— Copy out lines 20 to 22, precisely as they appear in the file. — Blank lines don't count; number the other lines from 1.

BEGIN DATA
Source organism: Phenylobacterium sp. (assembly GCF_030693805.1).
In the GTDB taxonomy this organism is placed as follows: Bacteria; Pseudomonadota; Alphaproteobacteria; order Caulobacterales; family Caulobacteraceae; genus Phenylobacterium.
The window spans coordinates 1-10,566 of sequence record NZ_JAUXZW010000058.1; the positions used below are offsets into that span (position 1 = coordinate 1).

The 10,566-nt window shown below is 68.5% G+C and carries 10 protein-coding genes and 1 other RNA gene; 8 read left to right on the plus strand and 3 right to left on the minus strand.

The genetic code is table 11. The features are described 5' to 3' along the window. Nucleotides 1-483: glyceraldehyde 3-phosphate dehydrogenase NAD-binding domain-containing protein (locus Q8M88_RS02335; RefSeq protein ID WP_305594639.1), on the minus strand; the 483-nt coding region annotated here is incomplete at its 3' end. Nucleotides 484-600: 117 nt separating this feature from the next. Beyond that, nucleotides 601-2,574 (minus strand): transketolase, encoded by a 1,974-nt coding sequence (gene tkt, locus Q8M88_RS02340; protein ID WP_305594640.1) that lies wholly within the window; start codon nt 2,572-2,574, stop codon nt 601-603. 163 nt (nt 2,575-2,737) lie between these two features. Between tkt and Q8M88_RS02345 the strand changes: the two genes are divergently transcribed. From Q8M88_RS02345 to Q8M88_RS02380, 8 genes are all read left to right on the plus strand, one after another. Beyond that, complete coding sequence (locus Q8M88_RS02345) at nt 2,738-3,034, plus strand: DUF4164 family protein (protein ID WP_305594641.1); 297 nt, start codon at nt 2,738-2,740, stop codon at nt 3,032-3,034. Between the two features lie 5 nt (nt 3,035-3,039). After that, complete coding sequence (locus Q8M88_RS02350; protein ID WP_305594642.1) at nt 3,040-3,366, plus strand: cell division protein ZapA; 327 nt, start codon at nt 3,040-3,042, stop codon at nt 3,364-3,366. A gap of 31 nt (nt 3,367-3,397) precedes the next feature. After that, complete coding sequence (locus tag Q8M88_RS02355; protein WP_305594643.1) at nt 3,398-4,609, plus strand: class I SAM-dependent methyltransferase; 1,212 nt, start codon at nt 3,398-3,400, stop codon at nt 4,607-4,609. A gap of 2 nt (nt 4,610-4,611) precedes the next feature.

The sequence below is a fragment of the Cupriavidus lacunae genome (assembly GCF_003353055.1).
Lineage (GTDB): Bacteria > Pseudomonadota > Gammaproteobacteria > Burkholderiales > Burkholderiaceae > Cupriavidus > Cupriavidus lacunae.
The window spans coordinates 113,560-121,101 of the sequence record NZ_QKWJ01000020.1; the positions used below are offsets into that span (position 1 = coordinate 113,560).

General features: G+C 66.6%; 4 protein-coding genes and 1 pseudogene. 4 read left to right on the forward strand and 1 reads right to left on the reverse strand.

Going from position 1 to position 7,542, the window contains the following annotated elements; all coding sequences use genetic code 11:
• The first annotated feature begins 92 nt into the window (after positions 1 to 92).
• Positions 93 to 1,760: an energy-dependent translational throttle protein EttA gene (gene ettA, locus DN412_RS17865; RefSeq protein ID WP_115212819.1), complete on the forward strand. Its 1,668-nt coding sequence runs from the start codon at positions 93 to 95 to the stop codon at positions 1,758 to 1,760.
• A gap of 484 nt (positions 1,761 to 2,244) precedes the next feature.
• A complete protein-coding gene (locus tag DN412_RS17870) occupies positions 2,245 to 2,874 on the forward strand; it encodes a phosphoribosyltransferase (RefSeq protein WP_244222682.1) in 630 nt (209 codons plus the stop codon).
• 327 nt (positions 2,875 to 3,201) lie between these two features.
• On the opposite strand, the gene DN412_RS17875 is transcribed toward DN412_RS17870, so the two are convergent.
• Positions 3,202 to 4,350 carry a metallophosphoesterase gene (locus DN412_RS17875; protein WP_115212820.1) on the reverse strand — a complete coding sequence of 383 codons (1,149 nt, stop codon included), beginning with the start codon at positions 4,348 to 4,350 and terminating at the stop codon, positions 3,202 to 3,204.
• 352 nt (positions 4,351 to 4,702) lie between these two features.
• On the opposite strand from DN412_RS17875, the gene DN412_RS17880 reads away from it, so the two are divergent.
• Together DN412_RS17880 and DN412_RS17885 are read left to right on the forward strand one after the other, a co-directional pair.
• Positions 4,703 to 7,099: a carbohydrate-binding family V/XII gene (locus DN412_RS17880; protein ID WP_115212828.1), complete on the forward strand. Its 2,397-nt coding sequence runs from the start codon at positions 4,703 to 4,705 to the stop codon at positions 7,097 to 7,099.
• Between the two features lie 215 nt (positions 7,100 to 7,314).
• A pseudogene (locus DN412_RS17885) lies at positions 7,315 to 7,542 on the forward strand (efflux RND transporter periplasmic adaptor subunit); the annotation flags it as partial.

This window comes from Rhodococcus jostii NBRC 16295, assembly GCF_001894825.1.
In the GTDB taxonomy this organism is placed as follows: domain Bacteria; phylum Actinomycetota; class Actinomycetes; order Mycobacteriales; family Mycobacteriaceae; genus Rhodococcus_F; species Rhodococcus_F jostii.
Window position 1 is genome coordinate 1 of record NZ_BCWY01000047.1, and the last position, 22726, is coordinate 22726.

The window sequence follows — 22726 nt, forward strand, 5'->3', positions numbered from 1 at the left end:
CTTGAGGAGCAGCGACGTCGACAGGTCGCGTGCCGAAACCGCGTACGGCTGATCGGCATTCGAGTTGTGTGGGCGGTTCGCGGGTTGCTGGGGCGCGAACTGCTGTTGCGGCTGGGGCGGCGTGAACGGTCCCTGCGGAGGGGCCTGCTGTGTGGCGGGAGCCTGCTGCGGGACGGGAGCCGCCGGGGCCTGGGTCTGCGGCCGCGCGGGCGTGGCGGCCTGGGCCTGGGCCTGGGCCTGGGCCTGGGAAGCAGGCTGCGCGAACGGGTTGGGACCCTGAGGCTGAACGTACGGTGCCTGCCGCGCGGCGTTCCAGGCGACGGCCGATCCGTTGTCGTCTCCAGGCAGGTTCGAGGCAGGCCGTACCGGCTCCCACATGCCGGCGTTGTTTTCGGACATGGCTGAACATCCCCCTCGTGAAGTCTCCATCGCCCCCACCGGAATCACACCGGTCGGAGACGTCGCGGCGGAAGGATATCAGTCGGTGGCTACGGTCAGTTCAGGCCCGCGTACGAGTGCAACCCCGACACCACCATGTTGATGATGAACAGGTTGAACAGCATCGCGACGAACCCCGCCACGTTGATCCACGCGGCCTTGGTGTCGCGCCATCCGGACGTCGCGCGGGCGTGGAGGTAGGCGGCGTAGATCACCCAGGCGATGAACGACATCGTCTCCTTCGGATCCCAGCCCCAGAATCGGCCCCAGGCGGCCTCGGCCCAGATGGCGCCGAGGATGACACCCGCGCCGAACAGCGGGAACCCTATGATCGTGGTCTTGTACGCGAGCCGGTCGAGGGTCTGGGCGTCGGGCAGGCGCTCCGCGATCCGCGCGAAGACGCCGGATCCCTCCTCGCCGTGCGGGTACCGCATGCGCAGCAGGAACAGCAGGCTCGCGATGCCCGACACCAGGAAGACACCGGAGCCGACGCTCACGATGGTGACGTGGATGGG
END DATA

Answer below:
• Together DN412_RS17880 and DN412_RS17885 are read left to right on the forward strand one after the other, a co-directional pair.
• Positions 4,703 to 7,099: a carbohydrate-binding family V/XII gene (locus DN412_RS17880; protein ID WP_115212828.1), complete on the forward strand. Its 2,397-nt coding sequence runs from the start codon at positions 4,703 to 4,705 to the stop codon at positions 7,097 to 7,099.
• Between the two features lie 215 nt (positions 7,100 to 7,314).